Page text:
Those little identification stickers affixed to fresh produce drive some people crazy. Such stickers are said to add yet another level of human contact to what are already well-handled commodities. And more handling means additional opportunities for contamination, especially for imported produce that travels extensively before arriving here.

But despite the stickers’ shortcomings, they do indeed reveal the produce’s origin (along with the variety and price code). Some people think that’s vital, and seek it out. One of those who want to know where his apples and everything else comes from is U.S. president–elect Barack Obama, a much-feared champion of U.S. protectionism. In the New Year, expect to see the U.S. in particular insist on more country-of-origin identification, as it retracts and tries to shelter its farm sector from competition.

That will inspire a bevy of imposters who’ll claim to be offering authentic produce from the U.S., Canada and Europe, or wherever suits their façade the best. Food fraud is a potentially fatal business, depending on what’s being disguised, and it underlines why we need affordable, on-the-spot molecular analysis technology. University of Guelph Profs. Paul Hebert, Bob Hanner and a team of biologists are finding new ways to analyze genetic codes from a tissue sample, and immediately prove authenticity (or finger an imposter).        

So imagine the power of a designation that combines irreproachable technology with an established environmental sustainability program, such as Ontario’s Environmental Farm Plan. If indeed stickers are a way of life, additional handling and all, then picture a little sticker on your apples, carrots, bread, soy snacks, corn flakes, steaks, roasts or rainbow trout, declaring the product was grown sustainably, in Ontario.

It would do more than simply identify the food’s origin – it would also say something about the way it was grown, and the farmer who grew it.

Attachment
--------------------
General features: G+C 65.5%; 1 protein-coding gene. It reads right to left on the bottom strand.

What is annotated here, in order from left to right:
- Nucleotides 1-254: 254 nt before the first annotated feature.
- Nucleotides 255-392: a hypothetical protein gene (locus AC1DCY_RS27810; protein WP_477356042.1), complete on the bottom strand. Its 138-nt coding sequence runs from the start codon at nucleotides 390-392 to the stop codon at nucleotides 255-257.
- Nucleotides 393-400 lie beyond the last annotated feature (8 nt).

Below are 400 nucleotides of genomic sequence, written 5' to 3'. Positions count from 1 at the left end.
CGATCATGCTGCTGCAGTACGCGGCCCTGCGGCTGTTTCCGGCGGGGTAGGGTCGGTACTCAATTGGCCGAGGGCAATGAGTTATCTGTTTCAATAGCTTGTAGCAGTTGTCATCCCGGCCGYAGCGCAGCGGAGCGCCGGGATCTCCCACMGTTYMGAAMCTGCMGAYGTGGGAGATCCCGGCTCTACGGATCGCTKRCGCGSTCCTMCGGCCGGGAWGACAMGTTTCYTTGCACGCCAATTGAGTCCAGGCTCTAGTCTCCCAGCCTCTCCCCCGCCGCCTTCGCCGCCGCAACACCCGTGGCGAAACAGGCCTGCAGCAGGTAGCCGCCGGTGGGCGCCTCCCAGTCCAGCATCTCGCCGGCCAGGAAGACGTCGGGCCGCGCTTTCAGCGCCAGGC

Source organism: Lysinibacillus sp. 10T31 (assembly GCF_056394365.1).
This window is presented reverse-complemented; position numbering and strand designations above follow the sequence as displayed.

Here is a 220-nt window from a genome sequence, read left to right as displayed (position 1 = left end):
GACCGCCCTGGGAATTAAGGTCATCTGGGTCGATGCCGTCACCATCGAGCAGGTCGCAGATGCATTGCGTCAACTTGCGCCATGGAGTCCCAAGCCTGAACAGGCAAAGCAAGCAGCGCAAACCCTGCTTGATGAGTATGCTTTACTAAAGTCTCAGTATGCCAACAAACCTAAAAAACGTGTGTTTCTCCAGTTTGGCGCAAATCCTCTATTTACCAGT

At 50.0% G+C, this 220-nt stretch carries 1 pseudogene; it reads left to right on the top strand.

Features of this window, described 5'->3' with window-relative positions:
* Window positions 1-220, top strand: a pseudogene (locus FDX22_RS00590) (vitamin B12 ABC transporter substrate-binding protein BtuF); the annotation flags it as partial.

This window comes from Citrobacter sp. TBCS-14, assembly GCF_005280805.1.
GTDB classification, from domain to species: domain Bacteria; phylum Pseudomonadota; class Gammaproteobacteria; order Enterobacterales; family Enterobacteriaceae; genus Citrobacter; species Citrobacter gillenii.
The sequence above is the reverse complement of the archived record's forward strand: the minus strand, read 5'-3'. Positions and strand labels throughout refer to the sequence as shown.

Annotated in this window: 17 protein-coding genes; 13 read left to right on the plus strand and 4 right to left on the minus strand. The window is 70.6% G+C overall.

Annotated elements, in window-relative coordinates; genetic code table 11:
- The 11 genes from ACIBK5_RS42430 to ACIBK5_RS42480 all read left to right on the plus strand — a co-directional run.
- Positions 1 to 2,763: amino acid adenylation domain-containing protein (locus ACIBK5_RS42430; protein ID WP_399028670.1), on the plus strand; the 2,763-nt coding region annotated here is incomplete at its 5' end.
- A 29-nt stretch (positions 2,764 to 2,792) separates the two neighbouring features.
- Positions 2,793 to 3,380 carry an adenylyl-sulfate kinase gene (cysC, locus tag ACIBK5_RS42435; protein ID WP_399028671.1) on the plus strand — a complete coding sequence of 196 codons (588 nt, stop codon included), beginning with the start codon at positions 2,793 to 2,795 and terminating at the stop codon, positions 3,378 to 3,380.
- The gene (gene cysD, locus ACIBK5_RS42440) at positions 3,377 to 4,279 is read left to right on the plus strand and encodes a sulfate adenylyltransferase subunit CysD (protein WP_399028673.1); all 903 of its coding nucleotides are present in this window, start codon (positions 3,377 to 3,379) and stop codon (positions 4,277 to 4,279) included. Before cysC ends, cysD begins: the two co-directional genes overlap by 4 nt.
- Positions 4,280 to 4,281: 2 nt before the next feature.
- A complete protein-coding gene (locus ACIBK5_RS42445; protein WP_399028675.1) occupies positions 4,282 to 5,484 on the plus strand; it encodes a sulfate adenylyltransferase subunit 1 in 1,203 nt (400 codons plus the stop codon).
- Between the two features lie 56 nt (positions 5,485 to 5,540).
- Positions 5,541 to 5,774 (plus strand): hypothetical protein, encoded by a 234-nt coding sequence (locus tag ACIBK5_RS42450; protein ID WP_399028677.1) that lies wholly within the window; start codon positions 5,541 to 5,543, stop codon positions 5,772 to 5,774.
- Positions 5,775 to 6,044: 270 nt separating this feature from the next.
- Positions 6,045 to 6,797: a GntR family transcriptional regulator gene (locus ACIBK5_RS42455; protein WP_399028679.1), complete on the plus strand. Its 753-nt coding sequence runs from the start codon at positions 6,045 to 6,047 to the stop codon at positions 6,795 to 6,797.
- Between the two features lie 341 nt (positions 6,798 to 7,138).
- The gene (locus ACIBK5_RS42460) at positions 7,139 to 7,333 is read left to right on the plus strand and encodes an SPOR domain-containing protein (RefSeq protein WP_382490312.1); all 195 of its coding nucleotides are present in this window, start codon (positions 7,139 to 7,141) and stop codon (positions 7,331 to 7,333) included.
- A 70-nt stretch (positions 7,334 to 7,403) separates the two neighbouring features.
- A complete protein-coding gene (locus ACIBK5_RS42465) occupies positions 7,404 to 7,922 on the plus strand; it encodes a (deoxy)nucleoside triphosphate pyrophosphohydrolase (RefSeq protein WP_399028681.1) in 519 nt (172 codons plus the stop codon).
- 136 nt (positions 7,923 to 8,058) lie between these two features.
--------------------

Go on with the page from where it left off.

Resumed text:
The challenge would be to determine what constitutes the term sustainable. But many of the criteria are already firmly in place. Since 1993, more than 27,000 producers have adopted an Environmental Farm Plan, which addresses 23 areas of potential concern on the farm – water wells, energy efficiency, fuel storage, soil management and pest control, among them. With guidance from the Ontario Soil and Crop Improvement Association and the Ontario Ministry of Agriculture, Food and Rural Affairs, farmers participate in local workshops where they cite environmental strengths as well as areas of concern.

Then, along with facilitators, they create action plans to improve areas that are lacking. They’re eligible for federal assistance to make environmental changes.

No one needs to ask consumers if they’d rather buy food produced with sustainable practices. They’ve already said they would, as shown by the growth in organic food, and local food, both of which are popularly regarded as sustainable. By working together, the farming industry was able to define organic. “Local” is a bigger challenge. But defining sustainable is certainly possible, because it can be related to responsible management.

As well, there’s another natural-resource model to follow – the Forest Stewardship Council certification. Products with the council’s logo are supposed to be free from what it calls the most destructive practices in forestry, including illegal logging, destroying “high conservation” value forests and converting forests to other land uses.

The council’s certification excludes genetically modified forest species. Ontario agriculture would struggle practically and philosophically with a label that suggested farms growing genetically modified food were not sustainable. Most of the corn and soybeans grown in the province are genetically modified. And those are Ontario’s two biggest crops.

However, numerous meaningful measures of on-farm environmental sustainability exist, led by environmental farm plan parameters. Farm improvements for matters such as water protection, training and safety courses can all be documented and measured.

 Over the past 20 years, farmers have cut pesticide use in half, spent $600 million in environmental improvements and dedicated more than 300,000 days to environmental training courses. A little sustainable-practices sticker, backed by a credible science-based program, would move this momentum along even further.

 And it would give consumers additional confidence in Ontario farmers and the safety of their food. How can it lose?